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Justices Weigh Police Searches of Offenders Given Probation

Law: Supreme Court to rule on California policy that mandates authorities' action without a warrant.


WASHINGTON — The Supreme Court on Tuesday took up the case of an accused saboteur of a Northern California power plant to decide whether people on probation can be searched regularly and without a warrant by the police.

California is the only state that says offenders who choose probation over prison must agree to have their homes and cars searched whenever the police want, the justices were told. This policy affects 324,000 Californians, the state's lawyers said.

It also will affect those who are given probation for "nonviolent drug possession" under Proposition 36, they added. Under the terms of that measure, adopted last year, these drug offenders must be given treatment and probation, not prison.

"Thus, the California electorate has authorized warrantless searches by law enforcement officers," the state's lawyers said.

While it has nothing directly to do with the war on terrorism, the case poses a classic test of the need for broader police powers versus claims of traditional constitutional rights.

If the questions and comments from the bench are a good indicator, California's police will get the extra powers they want.

Nationwide, 4.6 million people were out of prison on probation or parole last year, according to the Justice Department. While these individuals can be questioned or searched by their probation officers, other states do not permit general searches of their homes or vehicles by other law enforcement officials.

Ruling in a case from Napa, the U.S. 9th Circuit Court of Appeals said last year that California's policy on these police searches and home break-ins was unconstitutional.

"Perhaps it seems quaint to worry much about the sanctity of a home," wrote Judge Ferdinand Fernandez for the appeals court. But the 4th Amendment does not permit "investigative searches" of homes by the police, he said, unless officers have a warrant.

The Supreme Court heard the government's appeal on Tuesday in the case of U.S. vs. Knights, 00-1260.

Several justices said people on probation give up some of their rights in exchange for staying out of prison.

"This is a package deal," said Justice Ruth Bader Ginsburg. The state says a criminal defendant can go free, but only by consenting to be searched regularly, she said.

Justice Stephen G. Breyer agreed. "In prison, you will be searched randomly. Why can't the state do the same thing by saying we will let you out on probation, but we'll search you randomly?" he asked.

Breyer said halfway houses can work as an alternative to prison only if law enforcement authorities can check to see that former inmates there are not committing further crimes.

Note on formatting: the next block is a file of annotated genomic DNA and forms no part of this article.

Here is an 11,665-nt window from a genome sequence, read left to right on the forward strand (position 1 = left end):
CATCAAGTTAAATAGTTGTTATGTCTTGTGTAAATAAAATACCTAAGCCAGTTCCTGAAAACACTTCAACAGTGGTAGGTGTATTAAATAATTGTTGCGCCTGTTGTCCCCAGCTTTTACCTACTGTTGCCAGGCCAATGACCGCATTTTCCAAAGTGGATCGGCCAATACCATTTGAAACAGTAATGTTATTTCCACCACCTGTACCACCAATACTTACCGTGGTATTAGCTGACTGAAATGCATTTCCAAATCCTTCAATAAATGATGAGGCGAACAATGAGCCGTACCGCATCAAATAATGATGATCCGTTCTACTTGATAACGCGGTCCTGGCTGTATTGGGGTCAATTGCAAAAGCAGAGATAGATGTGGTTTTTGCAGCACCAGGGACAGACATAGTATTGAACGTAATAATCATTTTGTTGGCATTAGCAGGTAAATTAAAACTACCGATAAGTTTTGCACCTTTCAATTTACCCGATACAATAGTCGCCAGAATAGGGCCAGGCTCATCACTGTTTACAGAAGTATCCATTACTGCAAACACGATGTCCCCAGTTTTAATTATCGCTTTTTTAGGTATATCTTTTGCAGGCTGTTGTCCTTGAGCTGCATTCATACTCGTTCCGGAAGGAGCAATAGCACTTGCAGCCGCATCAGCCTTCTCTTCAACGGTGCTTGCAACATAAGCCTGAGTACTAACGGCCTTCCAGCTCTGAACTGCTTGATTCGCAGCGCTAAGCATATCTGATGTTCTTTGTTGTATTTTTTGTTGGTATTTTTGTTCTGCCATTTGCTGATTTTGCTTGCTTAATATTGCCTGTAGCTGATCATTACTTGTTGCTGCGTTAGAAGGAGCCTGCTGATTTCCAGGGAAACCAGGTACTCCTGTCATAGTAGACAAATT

Pointing to the case before the court, Justice Sandra Day O'Connor said California's policy has shown its value.

In 1998, Mark James Knights was put on probation for a minor drug offense. He signed a standard form saying he would "submit his . . . person, property, place of residence, vehicle [and] personal effects to search at any time . . . by any probation officer or law enforcement officer."

Police in the Napa area were then investigating at least 30 incidents of vandalism against Pacific Gas & Electric power plants and Pacific Bell, the telephone company. Knights had come under suspicion because he had refused to pay utility bills and had found a way to bypass the electric meters.

Two days after a fire had knocked out phone service at the Napa County Airport, police decided to raid Knights' home. Acting without a search warrant, they broke into his home. Officers found bomb-making equipment, fuses, bolt cutters, instruction manuals and locks that had been taken from PG&E plants.

Knights then was indicted in federal court on arson and other charges. But the 9th Circuit ruled that the incriminating evidence must be thrown out because police had violated his rights.

A Justice Department lawyer said that Knights had waived his rights against such searches. He gave "voluntary consent to future searches," said Malcolm Stewart, an assistant U.S. solicitor general.

He agreed that this search power is not limitless. Putting video cameras in a home, or insisting on lifelong agreement to be searched might go too far, he said.

What about waivers of "your Miranda rights or your rights to be free of coerced confessions?" asked Justice John Paul Stevens. "You can get information out of people if you apply the screw," he noted.

No, Stewart replied, the government cannot ask people to waive their rights against being tortured.

Hilary Fox, a federal public defender from Oakland, urged the justices to preserve the distinction between "probation searches" and general searches by police for unrelated offenses.

"California's blanket search policy allows searches any time, day or night, for any reason or no reason, and that is untenable," she said.

While all the justices listened attentively, none seemed to agree.

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